Scotty Butters has been interested in the guitar from a young age, as seen in this childhood photo taken at his grandparents’ home in Jefferson County. <br /><br /><!-- 1upcrlf2 -->Butters, formerly of Madison, is trying to secure enough votes in an online competition to win a recording deal. (Submitted photos)
Scotty Butters has been interested in the guitar from a young age, as seen in this childhood photo taken at his grandparents’ home in Jefferson County.

Butters, formerly of Madison, is trying to secure enough votes in an online competition to win a recording deal. (Submitted photos)
When Scotty Butters was young, he would sit in the car while his mother was driving and the two would sing.

"Just whatever was on the radio," Butters said.

Five years ago, his mother, Rhonda Jean Rivers Freese, lost a 10-year battle with cancer. Her death, he said, forced him to come out of his shell and focus on his music.

"You have to do what you have to do in the time you have," he said.

Butters is now a professional musician living in Michigan, but he's trying make his way south. Earlier this year the former Madisonian entered into an online competition put on by Dark Horse Institute, a recording arts school in Nashville.

The "Nashville Dream Recording"contest will award one entry with a week's worth of studio time to record, mix and master a six-track EP.

There were more than 500 entries. That number was whittled down to 114. Now Butters is one of three acts left still vying for the prize.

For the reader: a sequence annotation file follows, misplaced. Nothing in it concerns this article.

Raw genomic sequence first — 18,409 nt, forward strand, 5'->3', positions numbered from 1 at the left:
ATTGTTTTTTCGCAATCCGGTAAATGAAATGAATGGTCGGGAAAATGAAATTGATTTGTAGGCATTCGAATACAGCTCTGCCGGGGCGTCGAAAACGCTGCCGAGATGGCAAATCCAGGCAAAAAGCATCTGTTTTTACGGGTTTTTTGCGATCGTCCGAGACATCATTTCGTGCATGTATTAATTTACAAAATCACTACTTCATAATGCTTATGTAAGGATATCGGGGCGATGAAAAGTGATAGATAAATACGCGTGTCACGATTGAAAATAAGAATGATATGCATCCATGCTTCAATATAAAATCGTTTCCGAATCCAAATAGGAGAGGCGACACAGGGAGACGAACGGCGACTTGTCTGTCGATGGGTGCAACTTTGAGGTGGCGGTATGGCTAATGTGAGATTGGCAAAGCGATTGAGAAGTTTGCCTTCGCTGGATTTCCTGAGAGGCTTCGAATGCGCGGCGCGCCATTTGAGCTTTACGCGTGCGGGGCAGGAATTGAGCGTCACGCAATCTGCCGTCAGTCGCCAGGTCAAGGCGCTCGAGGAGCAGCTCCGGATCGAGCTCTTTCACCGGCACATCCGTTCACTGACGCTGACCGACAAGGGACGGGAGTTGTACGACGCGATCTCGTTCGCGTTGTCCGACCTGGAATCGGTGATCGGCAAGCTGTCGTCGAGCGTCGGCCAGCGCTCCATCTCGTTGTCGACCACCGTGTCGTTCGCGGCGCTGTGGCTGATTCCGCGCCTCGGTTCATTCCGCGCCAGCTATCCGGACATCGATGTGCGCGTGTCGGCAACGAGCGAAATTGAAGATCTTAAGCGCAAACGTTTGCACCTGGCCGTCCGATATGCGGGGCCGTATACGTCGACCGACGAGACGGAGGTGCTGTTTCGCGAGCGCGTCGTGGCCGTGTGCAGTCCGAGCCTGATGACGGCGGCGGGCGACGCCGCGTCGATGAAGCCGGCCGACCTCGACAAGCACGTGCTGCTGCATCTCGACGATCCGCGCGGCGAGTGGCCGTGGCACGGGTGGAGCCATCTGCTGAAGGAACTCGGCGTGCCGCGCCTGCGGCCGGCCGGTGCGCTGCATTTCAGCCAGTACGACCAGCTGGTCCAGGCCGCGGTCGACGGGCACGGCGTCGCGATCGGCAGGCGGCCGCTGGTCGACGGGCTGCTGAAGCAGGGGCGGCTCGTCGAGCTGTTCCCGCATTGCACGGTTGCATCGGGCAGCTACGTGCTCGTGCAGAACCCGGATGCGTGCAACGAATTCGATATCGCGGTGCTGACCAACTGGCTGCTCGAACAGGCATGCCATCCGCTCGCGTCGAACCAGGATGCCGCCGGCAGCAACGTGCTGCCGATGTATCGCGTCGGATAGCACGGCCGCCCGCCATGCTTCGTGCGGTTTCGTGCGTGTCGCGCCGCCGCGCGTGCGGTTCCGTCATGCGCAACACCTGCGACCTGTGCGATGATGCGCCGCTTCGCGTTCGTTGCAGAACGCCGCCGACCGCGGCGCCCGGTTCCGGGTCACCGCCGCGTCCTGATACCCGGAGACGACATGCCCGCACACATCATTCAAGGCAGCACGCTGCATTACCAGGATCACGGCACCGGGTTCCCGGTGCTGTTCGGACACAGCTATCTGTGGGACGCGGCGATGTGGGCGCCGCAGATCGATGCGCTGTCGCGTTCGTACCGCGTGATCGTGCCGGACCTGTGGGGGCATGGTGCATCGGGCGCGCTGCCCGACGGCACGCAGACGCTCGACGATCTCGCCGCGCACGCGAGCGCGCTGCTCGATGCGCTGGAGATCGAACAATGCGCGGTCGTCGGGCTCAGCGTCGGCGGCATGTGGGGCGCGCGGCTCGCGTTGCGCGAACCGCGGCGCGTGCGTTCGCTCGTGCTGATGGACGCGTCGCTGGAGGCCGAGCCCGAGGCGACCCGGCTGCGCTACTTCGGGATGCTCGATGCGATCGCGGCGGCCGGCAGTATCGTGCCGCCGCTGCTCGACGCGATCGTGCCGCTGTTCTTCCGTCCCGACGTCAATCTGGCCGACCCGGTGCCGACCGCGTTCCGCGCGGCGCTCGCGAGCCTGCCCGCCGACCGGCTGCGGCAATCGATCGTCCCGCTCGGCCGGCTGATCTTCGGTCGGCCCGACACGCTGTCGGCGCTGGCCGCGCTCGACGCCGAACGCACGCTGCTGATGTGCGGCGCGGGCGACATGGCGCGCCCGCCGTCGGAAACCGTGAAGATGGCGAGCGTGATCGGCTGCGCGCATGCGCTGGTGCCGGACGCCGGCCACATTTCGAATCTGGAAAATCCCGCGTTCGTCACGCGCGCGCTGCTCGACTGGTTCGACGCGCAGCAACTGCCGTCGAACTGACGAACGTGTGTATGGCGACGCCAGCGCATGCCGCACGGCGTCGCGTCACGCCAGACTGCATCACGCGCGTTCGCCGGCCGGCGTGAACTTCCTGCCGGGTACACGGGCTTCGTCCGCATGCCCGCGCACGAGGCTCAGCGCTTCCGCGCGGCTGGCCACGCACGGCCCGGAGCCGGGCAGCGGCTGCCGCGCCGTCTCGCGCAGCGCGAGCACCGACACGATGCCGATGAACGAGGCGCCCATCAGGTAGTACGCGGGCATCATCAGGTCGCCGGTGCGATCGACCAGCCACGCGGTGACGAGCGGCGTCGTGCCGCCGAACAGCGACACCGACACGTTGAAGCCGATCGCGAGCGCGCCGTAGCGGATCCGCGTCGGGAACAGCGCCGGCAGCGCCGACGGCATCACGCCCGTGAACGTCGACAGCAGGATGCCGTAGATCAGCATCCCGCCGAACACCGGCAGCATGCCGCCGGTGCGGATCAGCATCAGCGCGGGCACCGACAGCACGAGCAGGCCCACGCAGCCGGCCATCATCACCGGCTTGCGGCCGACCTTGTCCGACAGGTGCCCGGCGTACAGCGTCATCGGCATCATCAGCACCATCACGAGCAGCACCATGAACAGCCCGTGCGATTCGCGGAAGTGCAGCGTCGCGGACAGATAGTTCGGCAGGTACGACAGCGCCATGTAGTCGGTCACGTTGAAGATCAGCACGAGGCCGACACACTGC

Butters found out about the contest after his father sent him a link. 

"Normally, I don't join contests," he said. "I don't know, maybe it's just the pessimist in me."

He decided to take a chance and look at the details. He knew he was going to go for it when he saw that the first voting deadline was March 16 - his mother's birthday.

After his mother's death, Butters started writing more and performing whenever he could, and he is now able to support himself solely from his performances.

While he has always been musical, he always considered himself shy and didn't like performing in front of people, a  trait he shared with his late mother. While they would sing together in the car, their music didn't extend much further.

"Mom could sing, but she was like me. Very shy. She would never sing in front of anyone or anything like that, but she could sing," Butters said.

"Mom pretty much taught me how to sing," he added.

As Butters started to come out of his shell, his songs began to change, too. They were good before, he said, but, "they weren't coming from the same place that they're coming from now."

He also began writing more frequently. 

"They've been pouring out. It just hits you. I feel like I've been on fire lately."

If he wins, he'll get to put six of his original songs onto an EP, but he says he has at least 20 that are ready to go.

His song, "I Miss You More This Time," is the one he submitted to the Dark Horse contest. 

"Basically, if you want to wrap it up, it's about the different degrees of missing someone," Butters said. "The song goes through when I left home, to when I left the state, to the time she passed."

Butters said he finished "I Miss You More This Time" a few weeks before the contest opened. Finishing a song, he said, is a "never-ending battle" for him.

"I learned to let go. The hardest thing for me to do is decide a song is done."

He went with his instinct and recorded the song. He posted links online and received immediate feedback. 

At the time he was debating which song to submit to the contest. He had just wrapped up three songs that he liked, but the comments he received on "I Miss You More This Time" sealed the deal.

"I got a huge response," he said. "It just seemed like the right pick."

The responses continued after he submitted his song and have continued to pour out. 

"I absolutely want to win, but I feel like I've already won. I've already gotten so much out of this."

Anyone interested in voting can go to www.darkhorseinstitute.com. You can vote up to once a day until voting ends Monday.